Hardware and Software Products Used
  • National Farm Animal Identification Records (FAIR) program: Holstein Association, a non-profit membership organization has tracked animal identification and pedigree information for decades and made it available to its members. It maintains a National FAIR program to enable animal identification and tracking. MDA partnered with National FAIR to use its model to develop the state's Electronic Animal Identification (EID) tracking system. This central database stores all the information about the animals, including their unique ID number, pedigree, TB test date, and test results.

  • Tags: Close to 180,000 RFID tags made by Allflex were issued to producers at the cost of $400,000.

  • Handhelds, computers, and printers: Fifty Psion handhelds were used as mobile readers at the cost of $120,000. Fifty computers were used at the cost of $50,000, and 30 printers were used at the cost of $9,000.

  • Stationary readers: Readers and antennae made by Allflex were installed at various animal markets and slaughterhouses, averaging $10,000 per facility.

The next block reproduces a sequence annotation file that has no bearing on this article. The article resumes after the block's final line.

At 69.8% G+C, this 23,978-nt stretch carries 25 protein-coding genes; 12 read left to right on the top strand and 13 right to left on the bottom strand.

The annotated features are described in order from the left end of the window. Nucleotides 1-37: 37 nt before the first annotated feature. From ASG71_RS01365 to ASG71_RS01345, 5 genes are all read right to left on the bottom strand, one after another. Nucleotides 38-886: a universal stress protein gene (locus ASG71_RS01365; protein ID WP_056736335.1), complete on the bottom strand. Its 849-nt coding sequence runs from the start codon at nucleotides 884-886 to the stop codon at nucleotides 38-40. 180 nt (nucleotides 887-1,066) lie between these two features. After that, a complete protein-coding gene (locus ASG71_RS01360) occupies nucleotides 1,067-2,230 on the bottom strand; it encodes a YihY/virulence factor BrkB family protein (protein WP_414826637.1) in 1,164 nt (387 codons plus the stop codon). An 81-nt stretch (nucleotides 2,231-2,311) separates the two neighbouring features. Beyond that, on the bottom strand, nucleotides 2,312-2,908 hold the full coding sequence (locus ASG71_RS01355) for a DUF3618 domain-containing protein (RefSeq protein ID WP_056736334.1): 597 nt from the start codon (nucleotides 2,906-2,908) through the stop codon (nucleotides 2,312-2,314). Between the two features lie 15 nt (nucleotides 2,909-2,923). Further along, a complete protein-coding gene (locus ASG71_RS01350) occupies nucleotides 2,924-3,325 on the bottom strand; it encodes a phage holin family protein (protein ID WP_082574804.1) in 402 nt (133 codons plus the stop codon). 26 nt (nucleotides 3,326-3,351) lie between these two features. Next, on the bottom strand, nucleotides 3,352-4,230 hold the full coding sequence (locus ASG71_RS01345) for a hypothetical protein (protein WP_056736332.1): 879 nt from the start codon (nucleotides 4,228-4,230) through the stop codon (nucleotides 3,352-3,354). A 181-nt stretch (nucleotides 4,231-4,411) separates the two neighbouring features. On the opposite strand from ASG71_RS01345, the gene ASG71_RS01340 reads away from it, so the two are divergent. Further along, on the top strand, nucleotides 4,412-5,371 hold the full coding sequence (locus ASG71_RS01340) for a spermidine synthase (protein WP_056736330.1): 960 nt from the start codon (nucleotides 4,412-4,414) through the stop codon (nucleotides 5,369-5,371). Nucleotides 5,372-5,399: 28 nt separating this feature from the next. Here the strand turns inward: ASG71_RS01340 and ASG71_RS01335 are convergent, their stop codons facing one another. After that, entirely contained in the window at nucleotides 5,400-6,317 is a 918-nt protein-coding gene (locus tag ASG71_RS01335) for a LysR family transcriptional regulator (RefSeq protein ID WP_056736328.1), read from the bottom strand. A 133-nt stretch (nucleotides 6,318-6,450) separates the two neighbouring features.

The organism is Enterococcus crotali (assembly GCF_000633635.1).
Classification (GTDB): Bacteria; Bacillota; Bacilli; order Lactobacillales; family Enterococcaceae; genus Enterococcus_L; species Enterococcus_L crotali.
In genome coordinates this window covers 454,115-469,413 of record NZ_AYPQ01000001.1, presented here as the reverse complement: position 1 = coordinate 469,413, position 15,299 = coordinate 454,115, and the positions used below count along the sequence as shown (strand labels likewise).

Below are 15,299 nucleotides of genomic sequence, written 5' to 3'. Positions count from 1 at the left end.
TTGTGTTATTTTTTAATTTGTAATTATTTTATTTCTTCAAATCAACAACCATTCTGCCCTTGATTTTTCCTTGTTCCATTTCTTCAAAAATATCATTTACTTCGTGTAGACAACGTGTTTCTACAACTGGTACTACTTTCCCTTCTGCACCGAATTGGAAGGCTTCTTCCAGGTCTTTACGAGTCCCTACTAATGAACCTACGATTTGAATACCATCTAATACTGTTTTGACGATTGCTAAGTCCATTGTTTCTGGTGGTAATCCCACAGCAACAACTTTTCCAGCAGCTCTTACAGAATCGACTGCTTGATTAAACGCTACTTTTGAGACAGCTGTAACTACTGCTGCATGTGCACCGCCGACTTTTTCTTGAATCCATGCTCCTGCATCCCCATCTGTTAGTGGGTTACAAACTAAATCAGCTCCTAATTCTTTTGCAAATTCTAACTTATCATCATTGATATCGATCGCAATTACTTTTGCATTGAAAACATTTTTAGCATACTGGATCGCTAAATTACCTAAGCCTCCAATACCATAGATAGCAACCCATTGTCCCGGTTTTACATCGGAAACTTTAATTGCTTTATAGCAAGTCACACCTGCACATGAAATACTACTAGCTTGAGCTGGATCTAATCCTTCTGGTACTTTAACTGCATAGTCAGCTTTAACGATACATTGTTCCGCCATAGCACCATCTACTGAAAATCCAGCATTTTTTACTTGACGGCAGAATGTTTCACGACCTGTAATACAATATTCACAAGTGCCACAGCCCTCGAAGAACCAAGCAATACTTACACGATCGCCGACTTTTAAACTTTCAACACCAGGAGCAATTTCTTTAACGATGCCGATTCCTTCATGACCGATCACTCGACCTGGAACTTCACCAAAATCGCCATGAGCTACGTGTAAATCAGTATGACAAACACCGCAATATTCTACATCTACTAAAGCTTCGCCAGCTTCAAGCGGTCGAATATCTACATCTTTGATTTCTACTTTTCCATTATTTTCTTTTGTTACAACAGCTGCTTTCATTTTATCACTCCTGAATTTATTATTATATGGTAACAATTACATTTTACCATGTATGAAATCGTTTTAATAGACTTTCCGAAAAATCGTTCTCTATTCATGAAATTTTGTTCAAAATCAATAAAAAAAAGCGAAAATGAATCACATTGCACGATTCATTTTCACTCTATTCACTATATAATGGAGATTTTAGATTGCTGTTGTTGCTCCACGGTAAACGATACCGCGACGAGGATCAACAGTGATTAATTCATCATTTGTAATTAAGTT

• Movement Permit Application: A Web-based application was developed, which, based on the animal ID number and certain qualifying questions, can check the FAIR database and, if appropriate, generate a movement permit for an animal that the producer can print on his computer. The permit is required at all animal markets and slaughterhouses in Michigan and surrounding areas.

The Solution: How It Works

The EID (Electronic Animal Identification) system consists of four components:

  1. An RFID ear tag per animal, which sends the specific animal ID number to the reader.